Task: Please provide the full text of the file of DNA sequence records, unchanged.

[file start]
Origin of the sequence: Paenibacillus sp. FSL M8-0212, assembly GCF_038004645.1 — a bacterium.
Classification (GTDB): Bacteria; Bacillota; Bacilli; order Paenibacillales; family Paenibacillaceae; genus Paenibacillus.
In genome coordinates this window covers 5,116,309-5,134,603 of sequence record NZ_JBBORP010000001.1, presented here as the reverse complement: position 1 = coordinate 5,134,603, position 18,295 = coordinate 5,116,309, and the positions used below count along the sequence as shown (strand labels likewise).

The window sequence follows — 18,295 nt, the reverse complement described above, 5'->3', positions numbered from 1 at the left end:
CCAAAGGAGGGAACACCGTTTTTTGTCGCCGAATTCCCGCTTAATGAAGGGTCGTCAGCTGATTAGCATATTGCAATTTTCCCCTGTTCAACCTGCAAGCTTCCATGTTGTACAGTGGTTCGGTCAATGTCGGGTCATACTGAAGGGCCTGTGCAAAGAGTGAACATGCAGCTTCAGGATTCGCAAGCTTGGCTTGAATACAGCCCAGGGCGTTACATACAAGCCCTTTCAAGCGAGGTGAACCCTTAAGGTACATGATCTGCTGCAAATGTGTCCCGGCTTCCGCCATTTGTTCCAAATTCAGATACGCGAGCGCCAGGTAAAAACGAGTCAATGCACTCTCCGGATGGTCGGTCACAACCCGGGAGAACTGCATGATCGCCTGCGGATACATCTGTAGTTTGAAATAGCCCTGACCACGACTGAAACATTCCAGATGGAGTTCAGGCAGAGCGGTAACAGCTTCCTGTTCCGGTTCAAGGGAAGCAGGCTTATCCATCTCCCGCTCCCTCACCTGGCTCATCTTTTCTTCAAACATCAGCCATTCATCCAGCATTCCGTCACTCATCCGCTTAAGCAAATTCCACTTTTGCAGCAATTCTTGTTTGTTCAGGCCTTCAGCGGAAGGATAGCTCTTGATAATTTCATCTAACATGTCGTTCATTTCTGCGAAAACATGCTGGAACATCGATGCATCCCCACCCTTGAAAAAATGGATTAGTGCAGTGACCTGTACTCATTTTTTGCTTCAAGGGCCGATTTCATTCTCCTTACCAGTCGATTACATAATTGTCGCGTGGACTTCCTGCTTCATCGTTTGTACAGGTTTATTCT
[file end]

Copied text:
Origin of the sequence: Paenibacillus sp. FSL M8-0212, assembly GCF_038004645.1 — a bacterium.
Classification (GTDB): Bacteria; Bacillota; Bacilli; order Paenibacillales; family Paenibacillaceae; genus Paenibacillus.
In genome coordinates this window covers 5,116,309-5,134,603 of sequence record NZ_JBBORP010000001.1, presented here as the reverse complement: position 1 = coordinate 5,134,603, position 18,295 = coordinate 5,116,309, and the positions used below count along the sequence as shown (strand labels likewise).

The window sequence follows — 18,295 nt, the reverse complement described above, 5'->3', positions numbered from 1 at the left end:
CCAAAGGAGGGAACACCGTTTTTTGTCGCCGAATTCCCGCTTAATGAAGGGTCGTCAGCTGATTAGCATATTGCAATTTTCCCCTGTTCAACCTGCAAGCTTCCATGTTGTACAGTGGTTCGGTCAATGTCGGGTCATACTGAAGGGCCTGTGCAAAGAGTGAACATGCAGCTTCAGGATTCGCAAGCTTGGCTTGAATACAGCCCAGGGCGTTACATACAAGCCCTTTCAAGCGAGGTGAACCCTTAAGGTACATGATCTGCTGCAAATGTGTCCCGGCTTCCGCCATTTGTTCCAAATTCAGATACGCGAGCGCCAGGTAAAAACGAGTCAATGCACTCTCCGGATGGTCGGTCACAACCCGGGAGAACTGCATGATCGCCTGCGGATACATCTGTAGTTTGAAATAGCCCTGACCACGACTGAAACATTCCAGATGGAGTTCAGGCAGAGCGGTAACAGCTTCCTGTTCCGGTTCAAGGGAAGCAGGCTTATCCATCTCCCGCTCCCTCACCTGGCTCATCTTTTCTTCAAACATCAGCCATTCATCCAGCATTCCGTCACTCATCCGCTTAAGCAAATTCCACTTTTGCAGCAATTCTTGTTTGTTCAGGCCTTCAGCGGAAGGATAGCTCTTGATAATTTCATCTAACATGTCGTTCATTTCTGCGAAAACATGCTGGAACATCGATGCATCCCCACCCTTGAAAAAATGGATTAGTGCAGTGACCTGTACTCATTTTTTGCTTCAAGGGCCGATTTCATTCTCCTTACCAGTCGATTACATAATTGTCGCGTGGACTTCCTGCTTCATCGTTTGTACAGGTTTATTCT